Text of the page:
30

Finlay C.J. stated:

"Section 6A gives a right to the natural father to apply to be appointed guardian. It does not give him a right to be guardian, and it does not equate his position vis-à-vis the infant as a matter of law with the position of a father who is married to the mother of the infant. In the latter instance the father is the guardian of the infant and must remain so, although certain of the powers and rights of a guardian may, in the interests of the welfare of the infant, be taken from him.

The right to apply to be appointed guardian of the infant under s.6A of the Act of 1964 (as inserted by the Act of 1987) is a right to apply pursuant to a statute which specifically provides that the court in deciding upon such application shall regard the welfare of the infant as the first and paramount consideration."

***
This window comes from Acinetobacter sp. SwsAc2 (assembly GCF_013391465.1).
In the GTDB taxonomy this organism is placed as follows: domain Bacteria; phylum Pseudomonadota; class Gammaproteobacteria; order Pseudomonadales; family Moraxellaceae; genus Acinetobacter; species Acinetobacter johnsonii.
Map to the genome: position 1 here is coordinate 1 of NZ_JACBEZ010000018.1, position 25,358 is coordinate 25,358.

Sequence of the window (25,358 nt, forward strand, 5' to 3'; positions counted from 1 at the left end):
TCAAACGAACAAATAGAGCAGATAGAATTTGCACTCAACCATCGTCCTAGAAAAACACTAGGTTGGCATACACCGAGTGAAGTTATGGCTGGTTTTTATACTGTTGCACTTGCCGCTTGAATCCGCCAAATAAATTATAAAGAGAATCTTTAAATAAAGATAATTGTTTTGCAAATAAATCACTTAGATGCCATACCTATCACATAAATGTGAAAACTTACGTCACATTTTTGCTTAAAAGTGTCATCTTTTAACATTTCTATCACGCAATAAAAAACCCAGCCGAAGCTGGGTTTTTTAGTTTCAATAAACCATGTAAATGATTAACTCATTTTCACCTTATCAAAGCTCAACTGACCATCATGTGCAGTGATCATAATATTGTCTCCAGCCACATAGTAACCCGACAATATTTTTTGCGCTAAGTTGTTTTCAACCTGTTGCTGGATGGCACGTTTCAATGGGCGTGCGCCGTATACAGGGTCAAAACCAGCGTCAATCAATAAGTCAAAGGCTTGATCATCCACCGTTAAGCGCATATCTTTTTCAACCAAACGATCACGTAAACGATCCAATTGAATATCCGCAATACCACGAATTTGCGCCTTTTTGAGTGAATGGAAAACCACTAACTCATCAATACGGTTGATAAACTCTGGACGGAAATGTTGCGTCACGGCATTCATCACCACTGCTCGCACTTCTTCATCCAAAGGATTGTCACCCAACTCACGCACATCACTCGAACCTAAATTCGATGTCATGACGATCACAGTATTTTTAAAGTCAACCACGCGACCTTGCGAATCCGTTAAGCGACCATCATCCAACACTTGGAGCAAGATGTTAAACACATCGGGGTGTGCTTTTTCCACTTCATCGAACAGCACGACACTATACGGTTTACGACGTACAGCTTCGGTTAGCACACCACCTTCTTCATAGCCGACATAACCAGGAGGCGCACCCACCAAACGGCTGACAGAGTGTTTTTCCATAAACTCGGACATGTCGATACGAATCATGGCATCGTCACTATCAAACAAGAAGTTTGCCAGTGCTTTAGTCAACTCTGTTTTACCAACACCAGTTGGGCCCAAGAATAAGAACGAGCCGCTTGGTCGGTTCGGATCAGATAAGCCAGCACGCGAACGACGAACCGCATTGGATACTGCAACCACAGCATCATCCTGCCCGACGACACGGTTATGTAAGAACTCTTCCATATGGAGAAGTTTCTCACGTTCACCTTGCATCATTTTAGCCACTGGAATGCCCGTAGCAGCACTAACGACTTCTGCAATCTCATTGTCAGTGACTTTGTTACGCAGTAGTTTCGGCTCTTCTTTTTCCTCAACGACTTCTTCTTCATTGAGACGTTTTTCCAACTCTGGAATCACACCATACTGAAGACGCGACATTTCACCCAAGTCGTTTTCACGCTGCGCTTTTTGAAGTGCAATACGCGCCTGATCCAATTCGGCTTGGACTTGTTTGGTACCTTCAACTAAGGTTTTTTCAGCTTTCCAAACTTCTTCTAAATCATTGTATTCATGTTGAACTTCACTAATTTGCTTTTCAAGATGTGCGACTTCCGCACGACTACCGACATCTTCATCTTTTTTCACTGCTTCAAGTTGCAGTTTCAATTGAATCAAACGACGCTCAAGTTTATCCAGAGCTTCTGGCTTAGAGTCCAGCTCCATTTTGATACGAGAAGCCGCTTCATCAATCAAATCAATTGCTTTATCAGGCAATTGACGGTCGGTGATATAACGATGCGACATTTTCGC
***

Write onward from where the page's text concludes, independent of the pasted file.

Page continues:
31

However, this appeal does not raise the substantive issues. At issue in this appeal is whether an interlocutory injunction should restrain the infant from leaving the State pending the hearing of the application.

12. Issues
32

In fact there are two issues before this Court:-

33

(a) The injunction restraining the removal of the infant H.L. from the State.

34

(b) The appointment of an assessor pursuant to s.47.

13. Injunction
35

The first issue, therefore, is the interlocutory injunction restraining the removal of the infant H.L. from the State, pending the...